In summer 2018 Charlotte travelled to Ghana for the first time – and very spontaneously – during her semester vacation to support deaf Jenny for five weeks as a volunteer.

“In retrospect, it was a little adventure and today I think it was really brave. Today I sometimes wonder if I would ever have the courage to fly off like that again,” laughs Charlotte in the interview.

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Teaching your own profession with hands and feet – a challenge

The sewing project was started by “Meeting Bismarck” in 2013 to give deaf Jenny a chance to lead an independent life through further education adapted to her needs. In addition, she should be able to earn her own living. During her stay Charlotte worked at Jenny and her family.

“First of all, it was a culture shock in general, of course, and then living and working in such completely different circumstances was a very intense experience, but also a really nice one. In retrospect I can say that I took so much with me and learned so much from it that it was definitely worth it.

The work with Jenny was fun but of course also very difficult, because of the communication difficulties, because I can’t speak any sign language,” Charlotte explains further.

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Photo: Charlotte Kramer

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For the production of the final collection back to Ghana

For her final thesis as “Product Manager for Fashion Design and Apparel” Charlotte decided to produce her final collection together with Jenny and two other seamstresses in Ghana. So, she set up her own project on site and is very pleased with her final collection, the she called “Akwaaba” has thus become a teacher of her craft and an independent employer. “Awaaba” is the local form of salutation.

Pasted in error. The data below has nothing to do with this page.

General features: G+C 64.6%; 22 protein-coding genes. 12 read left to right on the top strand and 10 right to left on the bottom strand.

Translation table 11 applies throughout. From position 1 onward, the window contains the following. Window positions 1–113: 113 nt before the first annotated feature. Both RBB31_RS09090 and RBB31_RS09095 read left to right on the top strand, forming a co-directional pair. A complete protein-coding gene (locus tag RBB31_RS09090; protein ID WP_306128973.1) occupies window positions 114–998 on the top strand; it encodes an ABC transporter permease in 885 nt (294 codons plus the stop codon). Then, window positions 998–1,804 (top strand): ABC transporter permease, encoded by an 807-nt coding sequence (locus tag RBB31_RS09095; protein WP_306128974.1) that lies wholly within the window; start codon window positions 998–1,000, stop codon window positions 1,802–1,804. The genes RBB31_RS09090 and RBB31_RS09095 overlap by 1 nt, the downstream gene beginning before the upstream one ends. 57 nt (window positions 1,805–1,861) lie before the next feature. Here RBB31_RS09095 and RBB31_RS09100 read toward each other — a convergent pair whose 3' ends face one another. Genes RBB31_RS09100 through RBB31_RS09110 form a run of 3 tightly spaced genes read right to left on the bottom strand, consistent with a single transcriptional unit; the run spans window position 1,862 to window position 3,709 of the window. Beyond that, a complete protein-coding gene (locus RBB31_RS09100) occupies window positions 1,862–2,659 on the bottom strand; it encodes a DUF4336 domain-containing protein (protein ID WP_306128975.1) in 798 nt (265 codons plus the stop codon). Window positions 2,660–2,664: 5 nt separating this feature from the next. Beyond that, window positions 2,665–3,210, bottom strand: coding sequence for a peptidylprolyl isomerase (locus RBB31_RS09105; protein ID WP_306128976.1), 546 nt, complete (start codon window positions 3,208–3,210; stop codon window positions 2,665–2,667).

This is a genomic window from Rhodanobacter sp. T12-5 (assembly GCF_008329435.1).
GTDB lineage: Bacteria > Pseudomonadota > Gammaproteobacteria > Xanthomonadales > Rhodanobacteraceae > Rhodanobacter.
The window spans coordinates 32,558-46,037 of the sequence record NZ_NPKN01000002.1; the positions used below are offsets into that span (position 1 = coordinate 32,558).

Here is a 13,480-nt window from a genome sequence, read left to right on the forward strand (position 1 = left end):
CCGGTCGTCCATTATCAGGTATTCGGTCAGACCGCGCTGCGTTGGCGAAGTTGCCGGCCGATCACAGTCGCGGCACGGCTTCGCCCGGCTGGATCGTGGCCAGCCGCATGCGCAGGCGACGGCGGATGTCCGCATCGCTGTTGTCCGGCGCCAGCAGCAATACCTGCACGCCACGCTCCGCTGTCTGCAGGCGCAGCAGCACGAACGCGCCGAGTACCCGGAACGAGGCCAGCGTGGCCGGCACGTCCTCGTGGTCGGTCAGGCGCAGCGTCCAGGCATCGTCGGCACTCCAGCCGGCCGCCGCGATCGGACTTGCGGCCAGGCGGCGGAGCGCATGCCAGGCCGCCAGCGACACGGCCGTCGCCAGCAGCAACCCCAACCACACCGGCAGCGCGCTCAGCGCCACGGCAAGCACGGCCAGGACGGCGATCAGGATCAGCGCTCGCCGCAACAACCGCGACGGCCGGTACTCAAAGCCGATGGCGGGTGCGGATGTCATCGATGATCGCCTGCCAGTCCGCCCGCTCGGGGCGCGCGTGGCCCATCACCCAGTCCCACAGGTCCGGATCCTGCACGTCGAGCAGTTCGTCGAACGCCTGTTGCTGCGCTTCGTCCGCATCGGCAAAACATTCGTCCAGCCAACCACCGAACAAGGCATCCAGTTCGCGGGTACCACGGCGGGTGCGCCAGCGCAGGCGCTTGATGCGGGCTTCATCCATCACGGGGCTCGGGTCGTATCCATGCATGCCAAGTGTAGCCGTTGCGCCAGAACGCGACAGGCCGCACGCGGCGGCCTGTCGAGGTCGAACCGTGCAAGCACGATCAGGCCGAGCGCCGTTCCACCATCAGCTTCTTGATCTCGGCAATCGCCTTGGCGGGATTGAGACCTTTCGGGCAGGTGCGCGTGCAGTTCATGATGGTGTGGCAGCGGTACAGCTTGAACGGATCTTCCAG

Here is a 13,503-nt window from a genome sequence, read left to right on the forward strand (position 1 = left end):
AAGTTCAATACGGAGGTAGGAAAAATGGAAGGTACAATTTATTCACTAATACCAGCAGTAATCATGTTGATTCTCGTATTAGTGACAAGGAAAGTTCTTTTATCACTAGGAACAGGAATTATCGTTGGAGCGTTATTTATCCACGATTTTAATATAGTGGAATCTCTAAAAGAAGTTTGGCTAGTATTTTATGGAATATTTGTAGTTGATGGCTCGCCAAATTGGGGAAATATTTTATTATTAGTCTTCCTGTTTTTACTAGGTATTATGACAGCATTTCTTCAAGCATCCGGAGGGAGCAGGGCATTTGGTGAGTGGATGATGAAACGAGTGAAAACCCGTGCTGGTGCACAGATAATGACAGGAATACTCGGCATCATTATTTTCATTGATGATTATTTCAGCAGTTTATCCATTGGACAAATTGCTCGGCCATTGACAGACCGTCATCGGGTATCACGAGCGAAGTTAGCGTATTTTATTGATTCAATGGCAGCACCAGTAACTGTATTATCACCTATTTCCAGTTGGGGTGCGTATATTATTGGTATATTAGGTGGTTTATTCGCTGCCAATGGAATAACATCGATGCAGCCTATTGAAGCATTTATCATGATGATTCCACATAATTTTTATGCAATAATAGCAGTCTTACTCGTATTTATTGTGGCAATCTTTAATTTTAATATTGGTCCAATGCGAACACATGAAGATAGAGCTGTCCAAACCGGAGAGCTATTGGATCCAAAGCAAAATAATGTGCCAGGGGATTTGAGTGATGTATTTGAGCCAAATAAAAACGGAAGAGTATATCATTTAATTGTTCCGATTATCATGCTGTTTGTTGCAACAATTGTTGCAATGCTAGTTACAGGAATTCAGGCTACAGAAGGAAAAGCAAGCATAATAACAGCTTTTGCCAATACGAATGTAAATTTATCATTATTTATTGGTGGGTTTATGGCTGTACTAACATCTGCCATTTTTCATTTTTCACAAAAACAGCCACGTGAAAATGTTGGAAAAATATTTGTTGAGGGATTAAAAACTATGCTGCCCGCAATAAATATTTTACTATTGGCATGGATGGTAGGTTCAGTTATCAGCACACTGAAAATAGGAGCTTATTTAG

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“In my final thesis I had to build up a fictitious label and in principle I wanted to show with my project that fair and sustainable production is possible in a country. And for this I chose Ghana and looked if it is possible to grow raw materials there and to keep the ecological footprint of a garment as low as possible by producing it locally.”

Charlotte K.

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A passion with a lot of responsibility and pressure

“It has been exhausting to bear all the responsibility, the pressure of whether everything is ready on time and to keep the balance between respect and work instructions that I had to give. But it still worked out well and I experienced many great moments – even if I had to lower my very ambitious demands from time to time.

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Sustainable production was very important for me

I have previously bought the fabrics here in a fabric warehouse where “waste products” of the big fashion industries are bought up, which are otherwise burned. With my own sewing machine in my luggage I could start. By the way, I left the sewing machine there later on. I am a bit sad and miss it, but on the other hand I know that it is in good hands now,” Charlotte describes.

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Every beginning is hard?!

Maybe yes, but Charlotte has a great tip for you: “Just get started without worrying if it’s right or wrong. After all, that’s how I started!

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Now I master my craft

I always find it totally fascinating to have created something with my own hands. It is a really nice feeling, now that I am trained, to know how it really works and to really master a craft. And to be able to do something good in a development project and help others with my craft.

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Here are the photos of the final collection “Akwaaba” and the label “Remarkable” by Charlotte Kramer.







What contribution has inspired you most about this #PassionWeek? What does your craft dream job look like?